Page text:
Count the Kicks is a campaign started in central Iowa by a group of 5 women who each lost a baby girl near the end of their pregnancies. Their goal was to start a movement as a tribute in memory of their babies, but also to help prevent other tragedies like theirs from occurring. Stillbirth occurs in 1 in every 150 pregnancies in the United States and by participating in a simple daily count of your baby’s kicks/movements, you can help prevent this from happening to you.
What is it?
Count the Kicks is a program aimed at women in their 3rd trimester of pregnancy. Starting around 28 weeks, moms should set aside time each day, around the same time of the day, to focus on their baby’s movement. If sufficient amount of movement isn’t detected within the time frame allowed, moms have cause for concern and should seek medical attention immediately.
The How To/What To Do
- Starting at 28 weeks, or 26 weeks if you’re high risk, choose a time each day to monitor baby movement
- Pick a time where the baby is generally active, or after a meal time (for me, Little M was most active in the early evening)
- Lay with your feet up or on your left side – if baby isn’t particularly active or is sleeping, try drinking a glass of cold water or orange juice or pushing gently on your belly to wake baby up!
- Count each time baby moves or kicks until you reach 10 movements
- Typically this will occur in less than a half hour (with M it usually only took 5-10 minutes), but can sometimes take up to 2 hours
- Chart baby’s movements – this will help you to identify a typical pattern and will more easily alert you to abnormalities in terms of movement (see the Count the Kicks website for a printable chart or a link to download their free kick app!)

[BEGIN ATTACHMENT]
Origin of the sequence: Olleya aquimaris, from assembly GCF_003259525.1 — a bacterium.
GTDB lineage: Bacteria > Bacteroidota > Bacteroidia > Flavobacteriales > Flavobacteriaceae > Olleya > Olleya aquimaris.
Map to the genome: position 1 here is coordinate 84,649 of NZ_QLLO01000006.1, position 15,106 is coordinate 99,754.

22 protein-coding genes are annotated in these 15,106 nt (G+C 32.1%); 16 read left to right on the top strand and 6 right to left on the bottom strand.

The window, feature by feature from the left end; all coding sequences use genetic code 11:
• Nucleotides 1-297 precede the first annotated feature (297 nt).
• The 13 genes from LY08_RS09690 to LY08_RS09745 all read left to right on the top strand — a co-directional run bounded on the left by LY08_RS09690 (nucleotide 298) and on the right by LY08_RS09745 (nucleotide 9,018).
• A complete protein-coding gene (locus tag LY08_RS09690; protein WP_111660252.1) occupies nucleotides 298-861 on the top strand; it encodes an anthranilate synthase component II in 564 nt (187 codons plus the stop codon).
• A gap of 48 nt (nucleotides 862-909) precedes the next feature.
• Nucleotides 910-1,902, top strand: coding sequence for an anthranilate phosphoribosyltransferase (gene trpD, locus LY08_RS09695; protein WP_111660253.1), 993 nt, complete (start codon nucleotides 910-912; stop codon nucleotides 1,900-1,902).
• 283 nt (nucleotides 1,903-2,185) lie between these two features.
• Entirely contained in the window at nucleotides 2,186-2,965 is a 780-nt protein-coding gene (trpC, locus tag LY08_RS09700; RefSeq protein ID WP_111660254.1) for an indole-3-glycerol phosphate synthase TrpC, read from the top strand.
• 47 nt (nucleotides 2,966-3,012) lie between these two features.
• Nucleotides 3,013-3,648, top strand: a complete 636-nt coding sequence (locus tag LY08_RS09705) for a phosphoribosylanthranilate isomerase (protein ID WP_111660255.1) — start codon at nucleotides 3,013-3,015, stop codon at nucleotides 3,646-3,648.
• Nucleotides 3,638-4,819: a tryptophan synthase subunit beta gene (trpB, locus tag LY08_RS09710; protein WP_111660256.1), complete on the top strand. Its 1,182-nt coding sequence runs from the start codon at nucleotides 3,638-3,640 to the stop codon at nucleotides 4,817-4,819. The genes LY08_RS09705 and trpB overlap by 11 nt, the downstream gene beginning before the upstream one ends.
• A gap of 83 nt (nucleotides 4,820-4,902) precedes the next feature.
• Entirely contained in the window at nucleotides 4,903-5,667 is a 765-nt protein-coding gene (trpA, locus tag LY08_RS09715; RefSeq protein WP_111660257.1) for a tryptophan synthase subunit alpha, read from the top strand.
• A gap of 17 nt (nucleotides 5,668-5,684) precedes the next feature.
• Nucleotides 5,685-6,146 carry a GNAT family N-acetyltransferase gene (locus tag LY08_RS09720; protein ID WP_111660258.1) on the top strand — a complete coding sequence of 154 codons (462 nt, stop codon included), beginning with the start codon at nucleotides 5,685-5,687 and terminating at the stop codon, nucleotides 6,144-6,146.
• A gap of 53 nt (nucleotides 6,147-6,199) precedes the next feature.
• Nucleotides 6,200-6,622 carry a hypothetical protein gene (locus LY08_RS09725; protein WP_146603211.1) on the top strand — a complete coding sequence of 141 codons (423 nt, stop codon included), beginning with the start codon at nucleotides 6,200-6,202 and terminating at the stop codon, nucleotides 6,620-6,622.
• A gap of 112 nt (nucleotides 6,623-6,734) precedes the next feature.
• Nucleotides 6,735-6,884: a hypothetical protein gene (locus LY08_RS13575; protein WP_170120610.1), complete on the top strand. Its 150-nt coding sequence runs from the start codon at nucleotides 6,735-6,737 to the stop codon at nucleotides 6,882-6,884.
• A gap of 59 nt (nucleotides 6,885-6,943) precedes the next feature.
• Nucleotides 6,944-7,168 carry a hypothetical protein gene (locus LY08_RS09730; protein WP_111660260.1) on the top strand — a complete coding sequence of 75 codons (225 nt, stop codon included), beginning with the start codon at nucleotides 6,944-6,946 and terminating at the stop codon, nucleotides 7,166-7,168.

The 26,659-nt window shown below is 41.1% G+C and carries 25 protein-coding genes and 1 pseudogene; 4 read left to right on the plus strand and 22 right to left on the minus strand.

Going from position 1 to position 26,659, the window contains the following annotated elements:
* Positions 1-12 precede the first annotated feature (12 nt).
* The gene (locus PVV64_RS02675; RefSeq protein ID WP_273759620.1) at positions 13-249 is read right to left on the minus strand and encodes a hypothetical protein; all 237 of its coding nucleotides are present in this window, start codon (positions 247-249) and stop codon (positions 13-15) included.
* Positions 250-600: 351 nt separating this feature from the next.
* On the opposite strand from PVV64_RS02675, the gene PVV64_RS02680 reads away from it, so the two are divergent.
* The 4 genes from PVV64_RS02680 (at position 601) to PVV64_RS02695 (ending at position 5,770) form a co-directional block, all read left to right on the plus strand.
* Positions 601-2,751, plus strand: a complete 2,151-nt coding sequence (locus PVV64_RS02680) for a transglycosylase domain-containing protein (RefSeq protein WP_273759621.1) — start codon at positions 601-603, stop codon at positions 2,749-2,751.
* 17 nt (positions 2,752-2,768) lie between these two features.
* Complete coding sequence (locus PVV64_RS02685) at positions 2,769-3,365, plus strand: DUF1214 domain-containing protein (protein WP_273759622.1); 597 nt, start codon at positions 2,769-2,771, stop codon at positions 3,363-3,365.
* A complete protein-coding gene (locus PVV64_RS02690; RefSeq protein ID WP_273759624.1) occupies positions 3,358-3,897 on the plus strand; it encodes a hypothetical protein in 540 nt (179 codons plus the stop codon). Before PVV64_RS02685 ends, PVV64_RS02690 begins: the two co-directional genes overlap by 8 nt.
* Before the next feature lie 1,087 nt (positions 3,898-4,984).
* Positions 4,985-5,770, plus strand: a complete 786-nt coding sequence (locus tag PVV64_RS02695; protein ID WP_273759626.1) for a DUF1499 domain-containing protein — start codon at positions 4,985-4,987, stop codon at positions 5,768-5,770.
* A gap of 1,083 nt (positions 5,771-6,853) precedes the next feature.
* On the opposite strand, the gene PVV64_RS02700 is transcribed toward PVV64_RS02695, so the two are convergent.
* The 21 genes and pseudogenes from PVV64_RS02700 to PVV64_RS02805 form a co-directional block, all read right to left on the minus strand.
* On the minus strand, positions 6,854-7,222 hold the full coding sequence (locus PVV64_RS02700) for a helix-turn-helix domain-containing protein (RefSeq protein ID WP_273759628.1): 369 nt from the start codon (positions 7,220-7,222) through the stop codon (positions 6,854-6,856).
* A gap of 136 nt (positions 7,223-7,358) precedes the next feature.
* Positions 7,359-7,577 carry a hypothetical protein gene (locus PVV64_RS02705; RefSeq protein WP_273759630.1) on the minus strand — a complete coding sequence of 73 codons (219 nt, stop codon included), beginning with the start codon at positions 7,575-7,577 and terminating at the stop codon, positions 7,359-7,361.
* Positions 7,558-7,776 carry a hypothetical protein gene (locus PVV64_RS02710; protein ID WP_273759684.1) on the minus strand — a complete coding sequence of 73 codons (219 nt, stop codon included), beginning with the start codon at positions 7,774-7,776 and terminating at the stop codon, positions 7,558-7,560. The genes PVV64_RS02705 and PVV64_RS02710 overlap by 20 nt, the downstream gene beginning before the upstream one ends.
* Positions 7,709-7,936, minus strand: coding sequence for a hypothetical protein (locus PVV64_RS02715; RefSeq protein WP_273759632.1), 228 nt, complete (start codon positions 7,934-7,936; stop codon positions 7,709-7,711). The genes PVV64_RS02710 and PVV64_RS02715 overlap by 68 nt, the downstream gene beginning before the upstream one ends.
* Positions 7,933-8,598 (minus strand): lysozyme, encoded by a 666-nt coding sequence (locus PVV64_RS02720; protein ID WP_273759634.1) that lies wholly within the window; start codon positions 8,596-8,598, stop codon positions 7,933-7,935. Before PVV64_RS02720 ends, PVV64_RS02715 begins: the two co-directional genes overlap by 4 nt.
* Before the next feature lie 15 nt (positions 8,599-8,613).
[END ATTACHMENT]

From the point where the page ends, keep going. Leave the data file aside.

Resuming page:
- If you are unable to reach 10 movements within 2 hours, walk around, eat something and drink cold water and then try again. If you are still unable to detect movement, seek medical attention IMMEDIATELY
Spread the Word
As of last fall, at least 15 babies have been saved thanks to the Count the Kicks campaign. These mamas detected a decrease or no movement at all during their kick count and sought medical attention. Thanks to their actions, their babies were delivered immediately and survived when they probably wouldn’t have otherwise. According to a published interview with a Count the Kicks Ambassador, at least 22 states and 6 countries currently support the program, with more requests for information every day. Help promote Count the Kicks in your community. Share this post. Like Count the Kicks on Facebook. Request materials to take to your prenatal care provider. Inform your friends and family. We can all do a part in helping to save the lives of babies everywhere.